Question: “[A]ll legal systems are mixed. There are no exceptions. Only the ways of mixing and character of the ensuing mixtures are different” (E. Örücü, ‘A General View of ‘Legal families’ and of ‘Mixing Systems’’ in E. Örücü and D. Nelken (Eds.), Comparative Law: A Handbook, 2007).

Critically discuss this statement.

Mark 87.5% (A) - Comparative Law 2nd Year LLB

Answer: Traditionally, when classifying legal systems, the category of mixed legal systems was viewed as an anomaly and limited to legal systems which were strongly influenced by both common and civil law. Well-known...


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Details: - Mark: 88% | Course: English Legal System | Year: 2nd/3rd | Words: 3351 | References: Yes | Date written: January, 2016 | Date submitted: November 17, 2017 | Coursework ID: 1034

Question: The Convention on the Elimination of All Forms of Discrimination against Women has been described as: ‘The International Bill Of Rights for Women’. Nevertheless, the Convention’s comparative approach and lack of substantive rights, ensures it does not add to rights’ protection for women.

Critically assess the statement with reference to the most problematic aspects of the UN Convention on the Elimination of All Forms of Discrimination against Women.

Mark 87.5% (A) - International Human Rights 2nd Year LLB

Answer: The Convention on the Elimination of All Forms of Discrimination against Women (hereinafter CEDAW) entered into force in 1981 and, as of March 2016, has been ratified by 189 states. Demanding the...


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Details: - Mark: 88% | Course: Human Rights Law | Year: 2nd/3rd | Words: 2489 | References: Yes | Date written: March, 2016 | Date submitted: November 17, 2017 | Coursework ID: 1033

Question: Problem question (Part 1): Adam says to his work colleague Colin: ‘if you drive my pet Doberman, Brutus, to Sydney I will pay you $3000’. Colin says nothing. Three days later he drove Brutus to Sydney. Brutus became very car sick during the trip because of Colin’s erratic driving. (Brutus had never been car sick before on long drives.) On arrival in Sydney Brutus was so dehydrated from car sickness that he had to be taken to an animal hospital. This required Adam to pay $1000 in veterinary expenses. Adam refuses to pay Colin $3000.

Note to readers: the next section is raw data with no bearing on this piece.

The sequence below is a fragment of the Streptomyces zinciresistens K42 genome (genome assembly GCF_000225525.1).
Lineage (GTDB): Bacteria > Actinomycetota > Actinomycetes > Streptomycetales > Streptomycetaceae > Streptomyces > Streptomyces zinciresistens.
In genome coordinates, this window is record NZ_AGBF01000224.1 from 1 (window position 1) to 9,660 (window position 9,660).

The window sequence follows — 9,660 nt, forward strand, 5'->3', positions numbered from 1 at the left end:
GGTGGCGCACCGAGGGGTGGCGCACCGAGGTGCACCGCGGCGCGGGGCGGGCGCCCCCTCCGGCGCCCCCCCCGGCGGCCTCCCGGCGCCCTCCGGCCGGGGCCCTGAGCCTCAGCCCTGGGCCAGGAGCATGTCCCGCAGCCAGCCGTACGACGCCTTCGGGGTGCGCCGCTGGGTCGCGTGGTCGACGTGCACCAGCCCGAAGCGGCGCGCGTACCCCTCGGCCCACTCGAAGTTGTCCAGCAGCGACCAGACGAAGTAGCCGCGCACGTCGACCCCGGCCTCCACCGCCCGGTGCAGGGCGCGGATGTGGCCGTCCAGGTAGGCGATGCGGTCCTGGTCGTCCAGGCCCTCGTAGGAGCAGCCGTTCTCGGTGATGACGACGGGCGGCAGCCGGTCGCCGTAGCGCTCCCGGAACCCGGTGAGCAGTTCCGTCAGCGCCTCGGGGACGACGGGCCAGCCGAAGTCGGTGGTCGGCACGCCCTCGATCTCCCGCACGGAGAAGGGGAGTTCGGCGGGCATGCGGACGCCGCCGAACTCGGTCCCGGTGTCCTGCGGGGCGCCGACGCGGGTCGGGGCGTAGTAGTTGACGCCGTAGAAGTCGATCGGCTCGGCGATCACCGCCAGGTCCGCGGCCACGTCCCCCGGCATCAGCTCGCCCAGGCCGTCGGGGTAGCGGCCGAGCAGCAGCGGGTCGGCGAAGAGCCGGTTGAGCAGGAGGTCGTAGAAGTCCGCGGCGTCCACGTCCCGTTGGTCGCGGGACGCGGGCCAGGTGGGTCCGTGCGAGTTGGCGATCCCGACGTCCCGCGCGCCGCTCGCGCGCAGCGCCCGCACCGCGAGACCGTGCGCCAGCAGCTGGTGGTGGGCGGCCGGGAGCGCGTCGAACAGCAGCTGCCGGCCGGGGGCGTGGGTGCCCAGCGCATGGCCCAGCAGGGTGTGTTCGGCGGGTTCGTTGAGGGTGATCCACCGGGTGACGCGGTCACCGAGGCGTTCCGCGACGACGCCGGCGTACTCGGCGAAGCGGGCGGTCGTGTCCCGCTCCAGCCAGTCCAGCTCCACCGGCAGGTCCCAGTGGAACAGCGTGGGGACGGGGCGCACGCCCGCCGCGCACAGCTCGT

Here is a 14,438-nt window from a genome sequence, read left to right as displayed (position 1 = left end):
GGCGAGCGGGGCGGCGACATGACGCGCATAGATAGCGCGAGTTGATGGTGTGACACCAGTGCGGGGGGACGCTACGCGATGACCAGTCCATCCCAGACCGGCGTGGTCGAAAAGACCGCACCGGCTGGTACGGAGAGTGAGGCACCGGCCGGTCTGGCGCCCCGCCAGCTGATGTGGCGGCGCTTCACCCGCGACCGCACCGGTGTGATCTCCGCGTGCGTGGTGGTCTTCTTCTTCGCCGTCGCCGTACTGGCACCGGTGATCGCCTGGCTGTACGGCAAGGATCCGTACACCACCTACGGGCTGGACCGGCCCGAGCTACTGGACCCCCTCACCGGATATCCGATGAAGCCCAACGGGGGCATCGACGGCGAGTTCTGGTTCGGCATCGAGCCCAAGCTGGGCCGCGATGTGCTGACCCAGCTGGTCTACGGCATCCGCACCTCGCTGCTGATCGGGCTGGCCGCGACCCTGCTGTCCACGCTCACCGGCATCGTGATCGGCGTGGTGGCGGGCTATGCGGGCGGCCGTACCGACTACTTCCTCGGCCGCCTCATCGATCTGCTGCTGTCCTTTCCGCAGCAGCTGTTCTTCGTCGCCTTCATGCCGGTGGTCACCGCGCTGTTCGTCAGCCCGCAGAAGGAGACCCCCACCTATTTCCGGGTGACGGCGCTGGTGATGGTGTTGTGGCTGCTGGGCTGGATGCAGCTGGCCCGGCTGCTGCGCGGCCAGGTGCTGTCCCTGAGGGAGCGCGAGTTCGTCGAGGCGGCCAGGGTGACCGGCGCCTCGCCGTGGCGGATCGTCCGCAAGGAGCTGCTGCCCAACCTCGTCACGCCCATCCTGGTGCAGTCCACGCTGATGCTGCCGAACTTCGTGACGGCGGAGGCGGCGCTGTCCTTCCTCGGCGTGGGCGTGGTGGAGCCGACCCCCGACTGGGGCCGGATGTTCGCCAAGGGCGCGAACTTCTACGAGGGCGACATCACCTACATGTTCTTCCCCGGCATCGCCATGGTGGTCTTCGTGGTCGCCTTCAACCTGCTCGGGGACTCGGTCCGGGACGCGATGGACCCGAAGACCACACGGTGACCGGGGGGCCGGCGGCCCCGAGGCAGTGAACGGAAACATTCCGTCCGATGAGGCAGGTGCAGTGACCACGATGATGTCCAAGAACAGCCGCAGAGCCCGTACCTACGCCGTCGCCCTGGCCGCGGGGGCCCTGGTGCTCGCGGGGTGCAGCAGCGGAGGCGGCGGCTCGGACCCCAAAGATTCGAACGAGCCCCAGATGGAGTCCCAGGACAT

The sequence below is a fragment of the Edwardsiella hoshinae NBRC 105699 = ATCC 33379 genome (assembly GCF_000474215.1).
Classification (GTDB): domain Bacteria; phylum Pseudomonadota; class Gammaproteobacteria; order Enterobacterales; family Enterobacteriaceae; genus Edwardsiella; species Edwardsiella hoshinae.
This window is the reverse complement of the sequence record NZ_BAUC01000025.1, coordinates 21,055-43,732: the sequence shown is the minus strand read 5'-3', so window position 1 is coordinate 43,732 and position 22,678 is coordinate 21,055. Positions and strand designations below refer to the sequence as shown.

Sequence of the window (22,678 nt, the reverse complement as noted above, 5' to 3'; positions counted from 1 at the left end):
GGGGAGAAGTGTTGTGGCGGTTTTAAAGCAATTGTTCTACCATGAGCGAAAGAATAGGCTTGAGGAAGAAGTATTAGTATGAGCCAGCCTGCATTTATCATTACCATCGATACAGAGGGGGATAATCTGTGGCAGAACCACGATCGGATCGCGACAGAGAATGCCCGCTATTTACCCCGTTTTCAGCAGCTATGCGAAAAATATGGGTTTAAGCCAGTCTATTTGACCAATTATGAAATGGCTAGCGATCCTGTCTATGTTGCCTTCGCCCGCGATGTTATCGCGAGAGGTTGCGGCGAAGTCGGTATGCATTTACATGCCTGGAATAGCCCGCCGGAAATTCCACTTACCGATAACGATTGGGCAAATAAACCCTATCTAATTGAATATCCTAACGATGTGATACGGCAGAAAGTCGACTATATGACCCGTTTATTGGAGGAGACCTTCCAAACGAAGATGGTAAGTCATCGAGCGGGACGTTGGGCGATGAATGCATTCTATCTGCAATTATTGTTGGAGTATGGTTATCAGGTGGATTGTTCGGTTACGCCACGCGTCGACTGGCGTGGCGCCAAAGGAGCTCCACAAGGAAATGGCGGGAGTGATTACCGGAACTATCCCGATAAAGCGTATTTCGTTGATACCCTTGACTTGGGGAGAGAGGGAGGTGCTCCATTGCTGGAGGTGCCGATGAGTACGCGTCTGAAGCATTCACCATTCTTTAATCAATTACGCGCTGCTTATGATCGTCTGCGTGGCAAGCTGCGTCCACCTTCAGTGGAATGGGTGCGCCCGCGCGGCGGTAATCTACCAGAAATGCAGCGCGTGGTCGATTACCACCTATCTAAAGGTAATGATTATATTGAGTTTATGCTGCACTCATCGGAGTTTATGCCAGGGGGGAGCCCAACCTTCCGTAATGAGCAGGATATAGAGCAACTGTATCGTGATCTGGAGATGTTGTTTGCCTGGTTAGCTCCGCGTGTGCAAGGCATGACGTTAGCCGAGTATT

(i) Has any contract been formed here? If so how was it formed and what are its terms? If not, explain why no contract has been formed.

Administrators comment: This coursework was completed as part of an LLB Law degree programme outside of the UK. (Australia - Masters year 1) It has been added to the lawcoursework.com database due to it’s high quality. Generally speaking only work completed within UK Law courses is accepted.

Answer: ISSUE The issues to be determined in this case study is whether or not there is a valid contract between the Adam and Colin. The specific issue to be dealt with is...


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Details: - Mark: 88% | Course: Contract Law | Year: 1st | Words: 979 | References: Yes | Date written: January, 2014 | Date submitted: February 19, 2014 | Coursework ID: 837

Question: TORT LAW ASSIGNMENT 2
TASK 1
Selma visited the firm yesterday to request advice. Yesterday she parked her car in
front her neighbours house. She was not obstructing any driveways and there was
certainly nothing to prevent her from parking there. The following day Selma
observed that a wheel clamp had been placed on her car. It was accompanied with a
note which stated that the wheel clamp would only be removed on the condition that
she did not park there again. Selma also believes that her neighbour has stolen plants
from her garden and put rubbish on her land. Prepare a report on the relevant legal
issues for your senior partner
Discuss the tortious liability of Selma's neighbour considering in particular the
offences of trespass.
TASK 2
Mr Mohammed if also requesting advice. He recently bought a house and was